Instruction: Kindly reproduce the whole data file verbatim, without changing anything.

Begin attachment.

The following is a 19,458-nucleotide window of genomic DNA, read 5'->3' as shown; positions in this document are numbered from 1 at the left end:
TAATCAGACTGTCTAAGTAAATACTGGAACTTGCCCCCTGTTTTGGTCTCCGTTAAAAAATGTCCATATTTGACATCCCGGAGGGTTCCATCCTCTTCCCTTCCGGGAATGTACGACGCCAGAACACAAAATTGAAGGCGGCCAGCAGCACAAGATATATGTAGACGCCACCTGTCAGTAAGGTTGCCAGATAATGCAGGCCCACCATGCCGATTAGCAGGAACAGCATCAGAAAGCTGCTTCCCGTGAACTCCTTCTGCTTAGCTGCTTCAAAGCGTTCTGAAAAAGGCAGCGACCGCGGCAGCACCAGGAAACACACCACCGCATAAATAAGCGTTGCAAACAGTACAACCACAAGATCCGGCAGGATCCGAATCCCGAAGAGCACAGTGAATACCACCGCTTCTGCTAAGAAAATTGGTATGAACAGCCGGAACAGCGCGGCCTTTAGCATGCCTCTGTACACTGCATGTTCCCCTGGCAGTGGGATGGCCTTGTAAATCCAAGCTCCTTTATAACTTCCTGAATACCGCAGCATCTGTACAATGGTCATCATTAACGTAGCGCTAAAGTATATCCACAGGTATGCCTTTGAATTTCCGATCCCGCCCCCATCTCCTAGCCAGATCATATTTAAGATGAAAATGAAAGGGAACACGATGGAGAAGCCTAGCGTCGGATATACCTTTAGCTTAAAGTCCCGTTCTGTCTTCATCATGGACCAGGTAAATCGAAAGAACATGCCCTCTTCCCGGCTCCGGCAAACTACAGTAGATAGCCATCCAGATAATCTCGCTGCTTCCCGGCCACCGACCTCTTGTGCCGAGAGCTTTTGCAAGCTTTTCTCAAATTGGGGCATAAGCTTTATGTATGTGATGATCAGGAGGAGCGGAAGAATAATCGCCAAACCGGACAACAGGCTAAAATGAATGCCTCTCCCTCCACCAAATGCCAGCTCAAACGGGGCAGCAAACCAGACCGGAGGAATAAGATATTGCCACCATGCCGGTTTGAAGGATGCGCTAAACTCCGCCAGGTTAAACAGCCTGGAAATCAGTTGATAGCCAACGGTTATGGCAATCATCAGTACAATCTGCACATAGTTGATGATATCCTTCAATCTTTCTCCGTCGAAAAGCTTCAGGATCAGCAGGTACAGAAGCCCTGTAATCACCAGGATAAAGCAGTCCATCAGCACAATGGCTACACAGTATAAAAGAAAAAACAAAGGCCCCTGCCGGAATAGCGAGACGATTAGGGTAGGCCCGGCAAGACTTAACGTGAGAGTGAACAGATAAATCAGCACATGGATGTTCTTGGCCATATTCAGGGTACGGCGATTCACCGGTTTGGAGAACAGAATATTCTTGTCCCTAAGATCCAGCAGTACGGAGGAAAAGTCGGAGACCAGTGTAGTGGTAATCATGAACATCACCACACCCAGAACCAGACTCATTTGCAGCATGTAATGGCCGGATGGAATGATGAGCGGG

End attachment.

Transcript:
The following is a 19,458-nucleotide window of genomic DNA, read 5'->3' as shown; positions in this document are numbered from 1 at the left end:
TAATCAGACTGTCTAAGTAAATACTGGAACTTGCCCCCTGTTTTGGTCTCCGTTAAAAAATGTCCATATTTGACATCCCGGAGGGTTCCATCCTCTTCCCTTCCGGGAATGTACGACGCCAGAACACAAAATTGAAGGCGGCCAGCAGCACAAGATATATGTAGACGCCACCTGTCAGTAAGGTTGCCAGATAATGCAGGCCCACCATGCCGATTAGCAGGAACAGCATCAGAAAGCTGCTTCCCGTGAACTCCTTCTGCTTAGCTGCTTCAAAGCGTTCTGAAAAAGGCAGCGACCGCGGCAGCACCAGGAAACACACCACCGCATAAATAAGCGTTGCAAACAGTACAACCACAAGATCCGGCAGGATCCGAATCCCGAAGAGCACAGTGAATACCACCGCTTCTGCTAAGAAAATTGGTATGAACAGCCGGAACAGCGCGGCCTTTAGCATGCCTCTGTACACTGCATGTTCCCCTGGCAGTGGGATGGCCTTGTAAATCCAAGCTCCTTTATAACTTCCTGAATACCGCAGCATCTGTACAATGGTCATCATTAACGTAGCGCTAAAGTATATCCACAGGTATGCCTTTGAATTTCCGATCCCGCCCCCATCTCCTAGCCAGATCATATTTAAGATGAAAATGAAAGGGAACACGATGGAGAAGCCTAGCGTCGGATATACCTTTAGCTTAAAGTCCCGTTCTGTCTTCATCATGGACCAGGTAAATCGAAAGAACATGCCCTCTTCCCGGCTCCGGCAAACTACAGTAGATAGCCATCCAGATAATCTCGCTGCTTCCCGGCCACCGACCTCTTGTGCCGAGAGCTTTTGCAAGCTTTTCTCAAATTGGGGCATAAGCTTTATGTATGTGATGATCAGGAGGAGCGGAAGAATAATCGCCAAACCGGACAACAGGCTAAAATGAATGCCTCTCCCTCCACCAAATGCCAGCTCAAACGGGGCAGCAAACCAGACCGGAGGAATAAGATATTGCCACCATGCCGGTTTGAAGGATGCGCTAAACTCCGCCAGGTTAAACAGCCTGGAAATCAGTTGATAGCCAACGGTTATGGCAATCATCAGTACAATCTGCACATAGTTGATGATATCCTTCAATCTTTCTCCGTCGAAAAGCTTCAGGATCAGCAGGTACAGAAGCCCTGTAATCACCAGGATAAAGCAGTCCATCAGCACAATGGCTACACAGTATAAAAGAAAAAACAAAGGCCCCTGCCGGAATAGCGAGACGATTAGGGTAGGCCCGGCAAGACTTAACGTGAGAGTGAACAGATAAATCAGCACATGGATGTTCTTGGCCATATTCAGGGTACGGCGATTCACCGGTTTGGAGAACAGAATATTCTTGTCCCTAAGATCCAGCAGTACGGAGGAAAAGTCGGAGACCAGTGTAGTGGTAATCATGAACATCACCACACCCAGAACCAGACTCATTTGCAGCATGTAATGGCCGGATGGAATGATGAGCGGG